Let me share with you what helped make our transition so easy:
All of us speak English. Due to our back grounds we brought up the children tri-lingual. Daily life is easy with the same lingo. Watching TV, reading books or mingling doesn’t cause a problem. The school system is fabulous: The Canadians don’t believe in holding a child back. If any problems are encountered they get help along the way as much as possible. Both younger boys get extra help twice a week with their writing and grammar skills. Brando, the oldest, actually excels in every given subject! If you decide to move countries, make sure you are familiar with the new language.
Find a house and neighbourhood for the whole family.
Our original plan was to live in isolation, to live with as much space as possible. We lived like sardines in The Netherlands. Canada is the second biggest country in the world. Why should we cramp our style here? For some strange leap of faith we decided to buy a house along a totally different spectrum. We both fell in love with our new residency, situated in the heart of a neighbourhood. Honestly, this is the best thing we have ever done! Our new neighbourhood swarms with children and their parents are extremely nice and entertaining too. Thankfullywe have more boys than girls on top of our ridge and the ages range from seven to 14 years of age. Each of our boys found the right match.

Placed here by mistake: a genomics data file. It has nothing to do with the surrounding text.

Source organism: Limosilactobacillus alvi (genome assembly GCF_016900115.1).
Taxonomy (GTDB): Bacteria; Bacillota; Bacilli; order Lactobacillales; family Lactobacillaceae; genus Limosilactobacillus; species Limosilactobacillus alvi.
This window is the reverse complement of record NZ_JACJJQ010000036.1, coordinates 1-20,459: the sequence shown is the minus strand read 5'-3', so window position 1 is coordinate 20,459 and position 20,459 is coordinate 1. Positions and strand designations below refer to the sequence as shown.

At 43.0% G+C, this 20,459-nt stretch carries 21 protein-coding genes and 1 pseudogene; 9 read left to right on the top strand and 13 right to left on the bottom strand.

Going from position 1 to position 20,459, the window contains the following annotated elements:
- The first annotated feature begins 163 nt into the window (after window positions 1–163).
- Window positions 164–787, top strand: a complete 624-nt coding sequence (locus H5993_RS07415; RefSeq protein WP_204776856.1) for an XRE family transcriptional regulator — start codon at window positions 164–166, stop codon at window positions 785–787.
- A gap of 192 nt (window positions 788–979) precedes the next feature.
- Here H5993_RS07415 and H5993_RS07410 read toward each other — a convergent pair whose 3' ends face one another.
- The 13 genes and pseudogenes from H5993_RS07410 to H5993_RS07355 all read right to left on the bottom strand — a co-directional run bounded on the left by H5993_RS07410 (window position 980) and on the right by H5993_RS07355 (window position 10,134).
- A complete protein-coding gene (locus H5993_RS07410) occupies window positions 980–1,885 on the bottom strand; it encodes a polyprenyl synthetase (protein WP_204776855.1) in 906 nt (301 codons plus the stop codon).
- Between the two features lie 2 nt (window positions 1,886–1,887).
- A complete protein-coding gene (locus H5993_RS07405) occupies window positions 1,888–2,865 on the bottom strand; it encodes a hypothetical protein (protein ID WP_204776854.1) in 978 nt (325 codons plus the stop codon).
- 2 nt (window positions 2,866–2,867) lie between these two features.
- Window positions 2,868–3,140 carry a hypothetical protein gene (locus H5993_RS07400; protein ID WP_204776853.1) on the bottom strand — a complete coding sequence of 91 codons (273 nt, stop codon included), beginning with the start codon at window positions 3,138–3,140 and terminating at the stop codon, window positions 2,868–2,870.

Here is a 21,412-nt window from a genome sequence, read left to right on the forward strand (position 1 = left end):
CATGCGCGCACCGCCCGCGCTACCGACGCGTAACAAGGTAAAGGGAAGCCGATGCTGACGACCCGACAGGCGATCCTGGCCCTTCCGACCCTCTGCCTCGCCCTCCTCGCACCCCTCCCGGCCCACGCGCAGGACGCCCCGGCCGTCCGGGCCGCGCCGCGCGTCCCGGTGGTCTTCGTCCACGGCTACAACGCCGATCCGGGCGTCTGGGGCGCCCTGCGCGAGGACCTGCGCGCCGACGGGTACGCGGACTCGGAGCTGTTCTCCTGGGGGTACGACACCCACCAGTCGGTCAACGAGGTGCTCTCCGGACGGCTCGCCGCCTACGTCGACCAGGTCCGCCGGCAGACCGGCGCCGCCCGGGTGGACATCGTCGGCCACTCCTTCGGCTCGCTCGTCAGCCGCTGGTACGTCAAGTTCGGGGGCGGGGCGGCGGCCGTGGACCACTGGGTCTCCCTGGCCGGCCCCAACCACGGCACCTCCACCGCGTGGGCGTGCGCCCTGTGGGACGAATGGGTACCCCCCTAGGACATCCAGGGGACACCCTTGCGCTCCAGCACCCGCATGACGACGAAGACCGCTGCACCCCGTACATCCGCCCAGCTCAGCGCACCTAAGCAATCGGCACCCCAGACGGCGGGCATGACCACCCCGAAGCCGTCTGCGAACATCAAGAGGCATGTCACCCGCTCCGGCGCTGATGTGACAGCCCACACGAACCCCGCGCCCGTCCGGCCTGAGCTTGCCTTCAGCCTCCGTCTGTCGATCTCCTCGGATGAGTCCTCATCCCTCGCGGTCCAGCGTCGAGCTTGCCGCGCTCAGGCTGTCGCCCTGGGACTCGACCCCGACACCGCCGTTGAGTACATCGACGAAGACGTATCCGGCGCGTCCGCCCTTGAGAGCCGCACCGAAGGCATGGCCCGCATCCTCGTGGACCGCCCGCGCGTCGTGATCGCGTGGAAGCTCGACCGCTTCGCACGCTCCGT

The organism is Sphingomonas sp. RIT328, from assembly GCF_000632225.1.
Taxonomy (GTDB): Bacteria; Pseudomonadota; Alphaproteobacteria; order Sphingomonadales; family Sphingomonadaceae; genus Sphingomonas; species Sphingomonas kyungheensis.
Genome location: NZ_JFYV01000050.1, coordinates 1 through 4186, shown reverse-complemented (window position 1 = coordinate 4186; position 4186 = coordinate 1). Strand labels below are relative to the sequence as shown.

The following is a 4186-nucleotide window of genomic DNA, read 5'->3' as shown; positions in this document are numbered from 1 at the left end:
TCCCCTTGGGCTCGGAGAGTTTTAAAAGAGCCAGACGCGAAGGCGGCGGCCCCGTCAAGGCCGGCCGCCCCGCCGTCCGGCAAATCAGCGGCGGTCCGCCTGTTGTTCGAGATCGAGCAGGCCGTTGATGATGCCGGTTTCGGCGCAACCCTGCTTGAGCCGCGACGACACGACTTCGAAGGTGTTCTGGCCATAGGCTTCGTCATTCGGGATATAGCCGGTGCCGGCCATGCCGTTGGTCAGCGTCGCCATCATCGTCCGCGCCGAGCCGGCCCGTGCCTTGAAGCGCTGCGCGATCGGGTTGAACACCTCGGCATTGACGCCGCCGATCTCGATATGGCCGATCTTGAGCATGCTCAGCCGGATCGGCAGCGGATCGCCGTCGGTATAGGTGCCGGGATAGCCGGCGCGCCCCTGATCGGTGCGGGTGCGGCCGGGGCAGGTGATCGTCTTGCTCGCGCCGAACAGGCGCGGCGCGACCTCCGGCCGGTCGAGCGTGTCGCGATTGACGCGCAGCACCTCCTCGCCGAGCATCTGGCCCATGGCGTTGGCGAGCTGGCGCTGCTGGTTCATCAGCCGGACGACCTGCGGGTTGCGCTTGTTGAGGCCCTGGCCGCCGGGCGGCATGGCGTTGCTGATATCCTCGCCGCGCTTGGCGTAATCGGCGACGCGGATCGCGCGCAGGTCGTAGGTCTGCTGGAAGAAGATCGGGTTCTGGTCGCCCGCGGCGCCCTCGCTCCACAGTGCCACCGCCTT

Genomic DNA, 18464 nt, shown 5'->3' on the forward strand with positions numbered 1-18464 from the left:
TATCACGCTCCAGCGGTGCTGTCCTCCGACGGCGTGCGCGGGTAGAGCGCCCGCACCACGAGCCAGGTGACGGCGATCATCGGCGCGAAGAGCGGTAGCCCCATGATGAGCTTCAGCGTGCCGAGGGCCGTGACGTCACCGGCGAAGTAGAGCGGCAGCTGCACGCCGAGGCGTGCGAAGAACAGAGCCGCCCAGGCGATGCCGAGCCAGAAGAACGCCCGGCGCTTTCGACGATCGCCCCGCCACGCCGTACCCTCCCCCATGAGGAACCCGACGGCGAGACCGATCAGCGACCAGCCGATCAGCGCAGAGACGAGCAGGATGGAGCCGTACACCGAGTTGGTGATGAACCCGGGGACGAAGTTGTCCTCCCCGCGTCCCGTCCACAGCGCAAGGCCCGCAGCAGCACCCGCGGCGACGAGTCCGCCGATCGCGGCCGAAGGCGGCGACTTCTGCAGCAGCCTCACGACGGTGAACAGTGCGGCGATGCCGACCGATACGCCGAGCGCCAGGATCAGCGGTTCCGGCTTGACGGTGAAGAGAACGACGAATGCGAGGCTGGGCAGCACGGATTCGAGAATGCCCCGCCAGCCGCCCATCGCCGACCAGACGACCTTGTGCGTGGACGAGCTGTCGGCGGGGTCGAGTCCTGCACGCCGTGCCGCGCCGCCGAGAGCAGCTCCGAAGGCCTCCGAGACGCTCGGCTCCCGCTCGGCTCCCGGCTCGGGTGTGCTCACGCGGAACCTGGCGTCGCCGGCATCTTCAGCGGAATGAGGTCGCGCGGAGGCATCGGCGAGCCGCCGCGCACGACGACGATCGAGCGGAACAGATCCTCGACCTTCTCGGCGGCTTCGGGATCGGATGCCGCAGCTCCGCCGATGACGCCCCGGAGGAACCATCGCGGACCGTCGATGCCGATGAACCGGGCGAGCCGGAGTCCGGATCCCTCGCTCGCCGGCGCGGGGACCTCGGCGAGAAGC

Our street is a cul-de-sac. In the afternoon and early evening hockey nets are spread across the street to slow any traffic down. During hot afternoons our yards are transformed into battle grounds for water gun fights, they serve as backdrops for movie making, for hide and seek games or any other creative gimmick to pop into the heads of the boys. If the weather god plays tricks on us we have Plan B. All the houses have an entertainment system in their basements.
All parents have an unspoken agreement: We feed whomever we find in our house. Due to this arrangement our kids discovered KRAFT DINNERS and fell in love with MACCARONI & CHEESE. Because all our neighbours are so nice we often find ourselves sitting on someone else’s terrace having margaritas or drinking beer. Or, everybody else finds themselves on our deck outside. Quite often we throw our goods together for an impromptu BBQ. To make good things even better, one of the neighbours owns a swimming pool with the sign “open to all” attached to it!
Just a short, but very steep bike ride down the hill you can find the HOT ROCKS, three big rocks in the middle of a river. This local swimming hole is ideal when it gets hot and for anybody brave enough to brace glacier water. Brrr, it is freezing, but refreshing.
Talk and talk some more!